The Investigation of Ownership Concentration and Board Composition on Disclosure Quality in the Context of Minority Expropriation

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Citrawati Jatiningrum, Agrianti Komalasari, Alfiati Silfi, Lia Dama Yanti, Rina Aprilyanti, Musdalifah Dimuk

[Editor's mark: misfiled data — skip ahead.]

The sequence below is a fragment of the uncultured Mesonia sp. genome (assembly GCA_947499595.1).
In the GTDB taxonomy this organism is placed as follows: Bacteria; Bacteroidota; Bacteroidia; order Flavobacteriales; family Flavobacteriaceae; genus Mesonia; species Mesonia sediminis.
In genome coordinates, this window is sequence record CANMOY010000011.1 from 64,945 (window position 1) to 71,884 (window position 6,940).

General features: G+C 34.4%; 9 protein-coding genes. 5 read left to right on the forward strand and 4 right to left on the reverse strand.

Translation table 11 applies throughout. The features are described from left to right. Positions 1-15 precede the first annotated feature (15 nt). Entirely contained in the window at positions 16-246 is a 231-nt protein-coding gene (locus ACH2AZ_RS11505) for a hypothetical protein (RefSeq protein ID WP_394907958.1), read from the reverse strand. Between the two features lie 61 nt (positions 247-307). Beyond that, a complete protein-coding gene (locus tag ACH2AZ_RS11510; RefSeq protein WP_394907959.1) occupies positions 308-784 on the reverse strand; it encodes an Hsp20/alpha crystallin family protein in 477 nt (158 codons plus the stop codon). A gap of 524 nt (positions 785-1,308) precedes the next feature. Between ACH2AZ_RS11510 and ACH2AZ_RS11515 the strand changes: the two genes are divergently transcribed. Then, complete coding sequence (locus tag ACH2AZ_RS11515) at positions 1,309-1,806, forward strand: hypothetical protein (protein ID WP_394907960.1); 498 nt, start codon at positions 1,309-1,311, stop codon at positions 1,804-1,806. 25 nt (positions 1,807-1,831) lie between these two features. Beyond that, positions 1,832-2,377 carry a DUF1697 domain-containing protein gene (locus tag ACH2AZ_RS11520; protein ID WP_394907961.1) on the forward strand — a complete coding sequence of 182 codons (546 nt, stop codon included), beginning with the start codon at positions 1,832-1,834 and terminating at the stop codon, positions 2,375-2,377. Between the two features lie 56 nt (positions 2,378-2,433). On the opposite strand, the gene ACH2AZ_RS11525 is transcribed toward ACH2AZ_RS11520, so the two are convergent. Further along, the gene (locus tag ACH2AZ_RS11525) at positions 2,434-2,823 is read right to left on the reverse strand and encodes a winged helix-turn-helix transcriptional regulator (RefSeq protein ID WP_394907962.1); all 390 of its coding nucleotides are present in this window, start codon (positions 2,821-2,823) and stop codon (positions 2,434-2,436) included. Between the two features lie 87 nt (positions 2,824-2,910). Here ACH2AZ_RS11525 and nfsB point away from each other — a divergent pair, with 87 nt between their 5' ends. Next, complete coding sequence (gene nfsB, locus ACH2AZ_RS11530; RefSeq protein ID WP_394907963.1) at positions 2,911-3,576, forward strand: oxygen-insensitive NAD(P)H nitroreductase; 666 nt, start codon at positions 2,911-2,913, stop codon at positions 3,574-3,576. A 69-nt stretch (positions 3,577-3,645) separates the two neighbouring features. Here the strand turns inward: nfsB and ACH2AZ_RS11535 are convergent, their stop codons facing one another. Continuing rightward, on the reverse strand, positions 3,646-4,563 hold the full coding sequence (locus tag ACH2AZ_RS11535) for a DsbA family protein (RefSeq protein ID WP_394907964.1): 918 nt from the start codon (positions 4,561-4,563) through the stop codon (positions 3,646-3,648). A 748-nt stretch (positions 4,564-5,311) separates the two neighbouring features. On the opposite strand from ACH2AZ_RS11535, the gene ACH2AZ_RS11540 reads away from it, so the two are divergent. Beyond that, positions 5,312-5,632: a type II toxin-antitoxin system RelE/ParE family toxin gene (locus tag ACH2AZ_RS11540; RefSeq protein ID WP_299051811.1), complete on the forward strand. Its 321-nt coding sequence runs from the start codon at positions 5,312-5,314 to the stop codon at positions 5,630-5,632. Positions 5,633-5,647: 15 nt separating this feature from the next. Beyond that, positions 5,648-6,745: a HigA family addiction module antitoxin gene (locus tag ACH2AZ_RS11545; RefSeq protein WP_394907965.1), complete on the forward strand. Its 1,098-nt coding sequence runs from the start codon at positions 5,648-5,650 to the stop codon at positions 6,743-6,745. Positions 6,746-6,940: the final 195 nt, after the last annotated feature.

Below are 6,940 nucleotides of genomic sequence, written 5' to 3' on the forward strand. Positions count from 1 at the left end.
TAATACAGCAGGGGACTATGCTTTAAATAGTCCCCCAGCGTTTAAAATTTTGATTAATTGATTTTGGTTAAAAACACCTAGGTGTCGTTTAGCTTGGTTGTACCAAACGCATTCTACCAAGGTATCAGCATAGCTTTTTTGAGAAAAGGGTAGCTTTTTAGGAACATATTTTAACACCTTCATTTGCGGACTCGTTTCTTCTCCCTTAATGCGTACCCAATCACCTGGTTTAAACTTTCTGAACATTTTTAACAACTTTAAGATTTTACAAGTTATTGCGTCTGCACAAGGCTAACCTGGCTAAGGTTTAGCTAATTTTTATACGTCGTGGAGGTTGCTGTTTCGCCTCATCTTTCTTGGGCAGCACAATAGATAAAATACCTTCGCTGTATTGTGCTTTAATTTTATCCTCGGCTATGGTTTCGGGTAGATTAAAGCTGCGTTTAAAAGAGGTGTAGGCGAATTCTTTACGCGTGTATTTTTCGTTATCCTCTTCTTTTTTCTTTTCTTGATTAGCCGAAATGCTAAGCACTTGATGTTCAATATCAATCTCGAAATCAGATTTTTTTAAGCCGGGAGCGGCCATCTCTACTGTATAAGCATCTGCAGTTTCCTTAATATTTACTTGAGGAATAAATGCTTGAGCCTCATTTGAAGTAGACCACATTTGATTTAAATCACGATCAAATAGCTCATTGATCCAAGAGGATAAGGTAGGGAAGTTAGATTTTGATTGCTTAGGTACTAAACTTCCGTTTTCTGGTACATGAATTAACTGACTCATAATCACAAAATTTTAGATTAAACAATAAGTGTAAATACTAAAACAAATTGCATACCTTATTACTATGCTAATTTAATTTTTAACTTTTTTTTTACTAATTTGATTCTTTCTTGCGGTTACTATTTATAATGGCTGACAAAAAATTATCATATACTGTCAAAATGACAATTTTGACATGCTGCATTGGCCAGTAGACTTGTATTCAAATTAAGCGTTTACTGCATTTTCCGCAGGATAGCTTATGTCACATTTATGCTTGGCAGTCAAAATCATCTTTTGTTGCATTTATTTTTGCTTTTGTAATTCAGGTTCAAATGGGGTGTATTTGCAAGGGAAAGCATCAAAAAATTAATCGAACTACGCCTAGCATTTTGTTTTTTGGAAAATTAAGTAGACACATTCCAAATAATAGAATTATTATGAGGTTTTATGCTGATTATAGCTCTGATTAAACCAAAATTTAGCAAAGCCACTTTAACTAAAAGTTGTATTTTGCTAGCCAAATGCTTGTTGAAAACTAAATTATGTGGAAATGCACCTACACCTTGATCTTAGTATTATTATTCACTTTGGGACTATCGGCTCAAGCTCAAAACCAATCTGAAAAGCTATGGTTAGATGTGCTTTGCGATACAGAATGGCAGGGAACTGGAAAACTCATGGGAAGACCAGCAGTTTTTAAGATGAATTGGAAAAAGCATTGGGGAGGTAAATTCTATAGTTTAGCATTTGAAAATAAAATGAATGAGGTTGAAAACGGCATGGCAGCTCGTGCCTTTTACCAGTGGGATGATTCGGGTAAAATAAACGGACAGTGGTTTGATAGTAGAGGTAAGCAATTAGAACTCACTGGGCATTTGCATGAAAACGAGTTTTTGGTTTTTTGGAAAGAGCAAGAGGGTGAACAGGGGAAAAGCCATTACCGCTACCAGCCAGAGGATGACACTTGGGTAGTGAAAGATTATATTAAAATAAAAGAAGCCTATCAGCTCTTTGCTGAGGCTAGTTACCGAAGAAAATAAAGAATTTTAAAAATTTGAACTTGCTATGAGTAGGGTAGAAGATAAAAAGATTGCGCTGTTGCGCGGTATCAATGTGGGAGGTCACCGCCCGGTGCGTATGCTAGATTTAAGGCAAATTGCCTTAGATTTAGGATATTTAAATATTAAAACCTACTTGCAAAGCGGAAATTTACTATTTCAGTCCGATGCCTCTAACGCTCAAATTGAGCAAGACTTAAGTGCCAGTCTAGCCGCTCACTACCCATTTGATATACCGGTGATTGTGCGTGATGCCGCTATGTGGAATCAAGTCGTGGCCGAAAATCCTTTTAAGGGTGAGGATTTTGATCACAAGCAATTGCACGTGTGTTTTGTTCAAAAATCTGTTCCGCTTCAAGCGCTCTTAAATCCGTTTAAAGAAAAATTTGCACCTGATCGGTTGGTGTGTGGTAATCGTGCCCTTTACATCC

A crucial issue in Asia when the large shareholders or majority shareholders are effectively in managing the company. It can cause opportunistic at the expense of minority shareholders, and the majority shareholder can act for expropriation the wealth of minority shareholders. This study aims to investigate the impact of ownership concentration and board composition on disclosure quality among Indonesian listed companies over the years 2011-2017 in the context of highly concentrated ownership. Multiple regression analysis is used to test the relationship between the disclosure quality as a dependent variable and certain independent variables. Results indicate that ownership concentration has a significant negative impact on disclosure quality. Board composition, firm size, and firm age have a significant positive impact on disclosure quality. However, independent commissioners and leverage are insignificant. The results also indicated that the independent commissioners should contain members with specific skills and experience to be able to improve the efficiency of information disclosure. This study provides evidence that ownership concentration and board of composition impact disclosure quality in the Indonesian companies. The study might help the policymakers and regulators for improving the requirement of disclosure to reduce the expropriation of minority shareholders

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